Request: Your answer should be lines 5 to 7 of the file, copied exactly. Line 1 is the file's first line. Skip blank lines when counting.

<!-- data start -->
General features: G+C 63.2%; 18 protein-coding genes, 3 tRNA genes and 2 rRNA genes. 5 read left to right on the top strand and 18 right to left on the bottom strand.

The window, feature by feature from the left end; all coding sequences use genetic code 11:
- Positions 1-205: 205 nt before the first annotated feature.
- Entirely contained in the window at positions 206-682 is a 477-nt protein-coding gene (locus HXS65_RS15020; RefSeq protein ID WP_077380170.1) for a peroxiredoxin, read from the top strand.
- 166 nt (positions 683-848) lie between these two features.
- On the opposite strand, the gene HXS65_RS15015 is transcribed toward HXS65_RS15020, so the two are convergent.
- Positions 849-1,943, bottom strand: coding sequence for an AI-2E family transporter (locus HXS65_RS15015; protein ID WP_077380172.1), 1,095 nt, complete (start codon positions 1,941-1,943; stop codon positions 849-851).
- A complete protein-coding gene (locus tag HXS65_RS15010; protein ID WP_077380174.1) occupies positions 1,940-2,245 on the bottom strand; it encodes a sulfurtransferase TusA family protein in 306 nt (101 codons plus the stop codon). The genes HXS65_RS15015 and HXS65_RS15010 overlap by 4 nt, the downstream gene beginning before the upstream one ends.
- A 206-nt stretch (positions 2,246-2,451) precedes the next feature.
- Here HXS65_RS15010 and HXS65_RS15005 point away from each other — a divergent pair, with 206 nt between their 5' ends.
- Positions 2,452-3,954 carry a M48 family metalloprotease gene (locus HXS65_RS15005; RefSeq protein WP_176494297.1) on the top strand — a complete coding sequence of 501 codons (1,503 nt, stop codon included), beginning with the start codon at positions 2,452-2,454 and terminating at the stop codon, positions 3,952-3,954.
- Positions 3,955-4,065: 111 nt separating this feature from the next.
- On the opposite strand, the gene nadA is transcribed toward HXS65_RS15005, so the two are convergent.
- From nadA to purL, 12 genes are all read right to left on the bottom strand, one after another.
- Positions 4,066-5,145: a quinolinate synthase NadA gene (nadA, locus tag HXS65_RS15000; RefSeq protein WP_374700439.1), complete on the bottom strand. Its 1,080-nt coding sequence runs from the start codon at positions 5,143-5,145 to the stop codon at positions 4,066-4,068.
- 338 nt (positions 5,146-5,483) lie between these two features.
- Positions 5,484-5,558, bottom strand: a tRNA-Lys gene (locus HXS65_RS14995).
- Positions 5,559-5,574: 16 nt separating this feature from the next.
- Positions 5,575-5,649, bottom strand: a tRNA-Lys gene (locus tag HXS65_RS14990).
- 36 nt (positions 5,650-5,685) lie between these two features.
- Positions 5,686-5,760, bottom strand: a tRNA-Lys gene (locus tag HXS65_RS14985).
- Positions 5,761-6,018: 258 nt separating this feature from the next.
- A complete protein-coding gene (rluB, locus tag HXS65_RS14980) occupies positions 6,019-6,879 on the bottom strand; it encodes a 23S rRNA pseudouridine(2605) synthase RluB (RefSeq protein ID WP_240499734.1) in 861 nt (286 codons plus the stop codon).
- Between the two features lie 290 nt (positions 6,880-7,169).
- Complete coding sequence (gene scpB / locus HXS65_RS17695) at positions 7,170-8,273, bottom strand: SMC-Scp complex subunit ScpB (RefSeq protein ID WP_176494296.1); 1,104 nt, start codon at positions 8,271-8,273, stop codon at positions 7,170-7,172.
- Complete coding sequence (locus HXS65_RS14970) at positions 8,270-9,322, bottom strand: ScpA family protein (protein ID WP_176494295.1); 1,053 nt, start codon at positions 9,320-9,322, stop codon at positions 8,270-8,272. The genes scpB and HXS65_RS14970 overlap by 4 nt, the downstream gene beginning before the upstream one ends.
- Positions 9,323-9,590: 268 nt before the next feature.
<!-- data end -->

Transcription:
- 166 nt (positions 683-848) lie between these two features.
- On the opposite strand, the gene HXS65_RS15015 is transcribed toward HXS65_RS15020, so the two are convergent.
- Positions 849-1,943, bottom strand: coding sequence for an AI-2E family transporter (locus HXS65_RS15015; protein ID WP_077380172.1), 1,095 nt, complete (start codon positions 1,941-1,943; stop codon positions 849-851).